Meanwhile, back at the ranch, my son-in-law brought home a new puppy. Marley is his name, and he's adorable. Training new puppies is always a challenge and I've discussed this on my blog before, but my son-in-law takes extra precautions to make absolutely certain any animal he brings into their home will adjust to being around little children. He is also taking extra care to make sure Marley is comfortable with other animals since most of their friends have dogs and the dogs--like Coltrane and Lucy--sometimes stop by for visits. While I was in Colorado, my daughter's house was filled with children and dogs. It was a grandmother's Heaven.


And there is yet another family addition! My grandchildren's other grandparents have a new dog named Hooch. Hooch is a competitor for the largest dog I've ever seen and yes, you guessed it...he also likes to wake me up by sitting on my chest and sticking his tongue in my ears. Hooch is lovable, cuddly, and a rescue dog, saved from a horrible fate. He was being trained for dog fighting when he was rescued and is now being trained by one of the best dog trainers in the state of Colorado to be a family pet.


You may recall from my last post that I also have a new dog, Baby, who we rescued from the desert. This has become the summer of the dog!

Baby sleeping at my feet.

Unfortunately, as soon as I left my camera and computer both broke. I have so much to write about, including a massive dragonfly invasion this summer in the Southwest, and I promise this will come within the next week as soon as my technology is back on track.

Sunday, August 5, 2012

Sea Shepherd's Captain Paul Watson

“Remember, always, that it is the nature of a warrior to act. Do not be daunted by the formidable strength of the opposition. Do not be depressed by doom and gloom predictions. A true warrior must welcome challenge and transform the impossible into the possible. Because you are living in these trying times, it is your task to confront situations created by human ignorance and apathy, and focus your actions through love for the future and all the children of all the children of all species.” — Captain Paul Watson in “Earthforce!”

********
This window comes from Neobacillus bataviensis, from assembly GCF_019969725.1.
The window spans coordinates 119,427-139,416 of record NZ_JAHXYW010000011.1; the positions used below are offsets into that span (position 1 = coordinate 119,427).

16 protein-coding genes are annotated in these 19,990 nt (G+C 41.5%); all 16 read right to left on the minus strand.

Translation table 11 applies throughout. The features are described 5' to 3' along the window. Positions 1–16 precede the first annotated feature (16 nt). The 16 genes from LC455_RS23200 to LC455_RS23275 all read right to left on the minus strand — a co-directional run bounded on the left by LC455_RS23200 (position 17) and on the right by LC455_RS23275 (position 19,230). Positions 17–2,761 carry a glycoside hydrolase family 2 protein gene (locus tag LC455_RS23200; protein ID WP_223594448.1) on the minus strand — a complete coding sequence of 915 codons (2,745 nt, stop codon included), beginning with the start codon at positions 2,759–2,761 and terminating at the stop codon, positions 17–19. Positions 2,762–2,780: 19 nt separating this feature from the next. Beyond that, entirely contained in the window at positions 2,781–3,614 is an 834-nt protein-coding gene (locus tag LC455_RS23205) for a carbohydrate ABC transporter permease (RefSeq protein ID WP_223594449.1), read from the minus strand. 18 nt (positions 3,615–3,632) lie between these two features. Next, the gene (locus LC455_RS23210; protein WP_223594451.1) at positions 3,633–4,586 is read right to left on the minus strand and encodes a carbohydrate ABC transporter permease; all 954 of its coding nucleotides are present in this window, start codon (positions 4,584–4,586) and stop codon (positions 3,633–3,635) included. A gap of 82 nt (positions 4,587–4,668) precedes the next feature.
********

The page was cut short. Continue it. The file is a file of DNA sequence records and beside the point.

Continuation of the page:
Paul Watson is an animal rights and environmental activist devoted to marine conservation.

“To slaughter grand and beautiful creatures like these tuskers, whether terrestrial or marine, solely to obtain a few teeth indicates that we have not evolved very much since the days our forebears lived in caves and saught to prove their superiority by adorning themselves with teeth and claws.”
― Paul Watson, Ocean Warrior: My Battle to End the Illegal Slaughter on the High Seas

Friday, August 3, 2012

Wild Horses...

Wild horses on the Nevada Test Site.

"When the federal law to protect wild horses was passed, wild horses were managed on 306 Herd Management Areas (HMAs) in 16 states. Since the law, however, the HMAs have been reduced — illegally, mind you — to 195 in just 10 states; six states have entirely lost their wild horse and burro populations. That means that all the horses, once living in viable herds in those management areas (as mandated by law) have been removed.." ~American Wild Horse Preservation Campaign